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12.5. About Doctrine Entities

An entity is a PHP class that is designed for storing data. For example, below you can find several often used examples of entities:

In terms of Domain Driven Design pattern, entities are a kind of models designed for storing data. For additional examples of entities and other types of models, please refer to Model-View-Controller.

In Doctrine ORM, an entity class is mapped on a certain database table. For example, the User entity is usually mapped on the user table (if needed, the table name may be arbitrary).

For our Blog example application, we will create three entity classes:

12.5.1. Annotations

An annotation is a special kind of a PHP comment that is preprocessed by Doctrine ORM. In other words, annotations is metadata attached to an entity class that can be read by the Doctrine ORM at run-time. Annotations provide verbose information about an entity. Annotations describe an entity and tell Doctrine ORM how to map it on a database table.

A Docblock annotation is a C++ style comment starting with slash (/) and two asterisks (*). This "starter" characters are required, otherwise Doctrine won't recognize the annotation. An example of annotation can be found below:

/**
 * This is Docblock annotation comment.
 */

Doctrine reads Docblock annotations with the help of its Doctrine\Annotations component.

You might have already seen Docblock annotations if you've used phpDocumentor or Doxygen documentation generation tools. In those tools, annotation comments are serving the same goal: to describe a PHP class and its properties and methods. Then the tool goes through your code and builds HTML documentation automatically based entirely on code and annotations analysis.

For example, below, we provide the basic example of a Doctrine entity class. You can see that the class and its properties are marked with Docblock annotations with special tags (a tag starts with '@' character).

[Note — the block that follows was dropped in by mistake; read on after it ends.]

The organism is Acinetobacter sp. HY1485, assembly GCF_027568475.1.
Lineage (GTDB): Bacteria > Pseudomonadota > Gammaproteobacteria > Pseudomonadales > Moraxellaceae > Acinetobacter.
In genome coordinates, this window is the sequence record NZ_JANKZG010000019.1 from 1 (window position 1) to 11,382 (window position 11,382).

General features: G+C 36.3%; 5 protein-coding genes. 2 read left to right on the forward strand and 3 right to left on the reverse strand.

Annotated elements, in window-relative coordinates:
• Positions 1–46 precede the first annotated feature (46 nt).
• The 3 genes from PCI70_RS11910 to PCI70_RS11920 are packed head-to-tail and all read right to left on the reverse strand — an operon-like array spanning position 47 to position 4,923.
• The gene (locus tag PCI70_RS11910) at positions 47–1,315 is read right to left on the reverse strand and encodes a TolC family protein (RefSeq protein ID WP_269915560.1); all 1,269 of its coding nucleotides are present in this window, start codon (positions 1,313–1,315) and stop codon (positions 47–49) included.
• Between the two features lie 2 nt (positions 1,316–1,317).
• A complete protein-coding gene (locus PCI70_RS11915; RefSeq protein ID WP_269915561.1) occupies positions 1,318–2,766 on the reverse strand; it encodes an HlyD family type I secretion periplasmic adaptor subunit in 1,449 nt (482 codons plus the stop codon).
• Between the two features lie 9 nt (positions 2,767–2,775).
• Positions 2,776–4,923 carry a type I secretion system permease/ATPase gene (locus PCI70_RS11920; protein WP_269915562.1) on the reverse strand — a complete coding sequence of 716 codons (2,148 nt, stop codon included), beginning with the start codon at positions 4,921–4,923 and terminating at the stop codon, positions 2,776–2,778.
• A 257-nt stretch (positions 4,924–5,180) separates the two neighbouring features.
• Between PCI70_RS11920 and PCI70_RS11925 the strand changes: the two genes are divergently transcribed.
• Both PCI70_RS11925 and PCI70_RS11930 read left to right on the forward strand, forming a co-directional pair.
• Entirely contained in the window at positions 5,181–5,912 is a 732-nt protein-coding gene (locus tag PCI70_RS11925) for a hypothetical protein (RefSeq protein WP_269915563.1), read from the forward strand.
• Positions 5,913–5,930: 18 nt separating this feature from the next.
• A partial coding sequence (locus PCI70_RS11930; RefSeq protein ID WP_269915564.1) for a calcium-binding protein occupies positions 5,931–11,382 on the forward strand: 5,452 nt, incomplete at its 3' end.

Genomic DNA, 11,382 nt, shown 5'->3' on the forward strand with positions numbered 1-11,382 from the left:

<?php
namespace Application\Entity;

use Doctrine\ORM\Mapping as ORM;

/**
 * @ORM\Entity
 * @ORM\Table(name="post")
 */
class Post 
{
  /**
   * @ORM\Id
   * @ORM\GeneratedValue
   * @ORM\Column(name="id")   
   */
  protected $id;

  /** 
   * @ORM\Column(name="title")  
   */
  protected $title;

  /** 
   * @ORM\Column(name="content")  
   */
  protected $content;

  /** 
   * @ORM\Column(name="status")  
   */
  protected $status;

  /**
   * @ORM\Column(name="date_created")  
   */
  protected $dateCreated;   
}

Let's review the code above:

In line 2, we declared the Application\Entity namespace in which entity classes for the Application module live.

In line 4, you may notice that we use the Doctrine\ORM\Mapping class and its short ORM alias for Doctrine annotations 48.

48) Doctrine-provided annotation tags are implemented as classes living inside of Doctrine\ORM\Mapping namespace. This is to avoid annotation naming collisions (assume the case when some other component has an annotation named Entity or Table, the collision would happen).

In lines 6-9, you can see a Docblock annotation for the Post class. Each annotation tag begins with the @ character, has the name and (optional) parameters enclosed into the round braces.

Doctrine-provided tags used in annotations may be of two types: class-level and property-level. In the code above, we use the following class-level tags (describing the whole entity class):

Entity's properties are described with the following property-level tags:

The complete list of Doctrine-provided tags used in annotations can be found by the following link.


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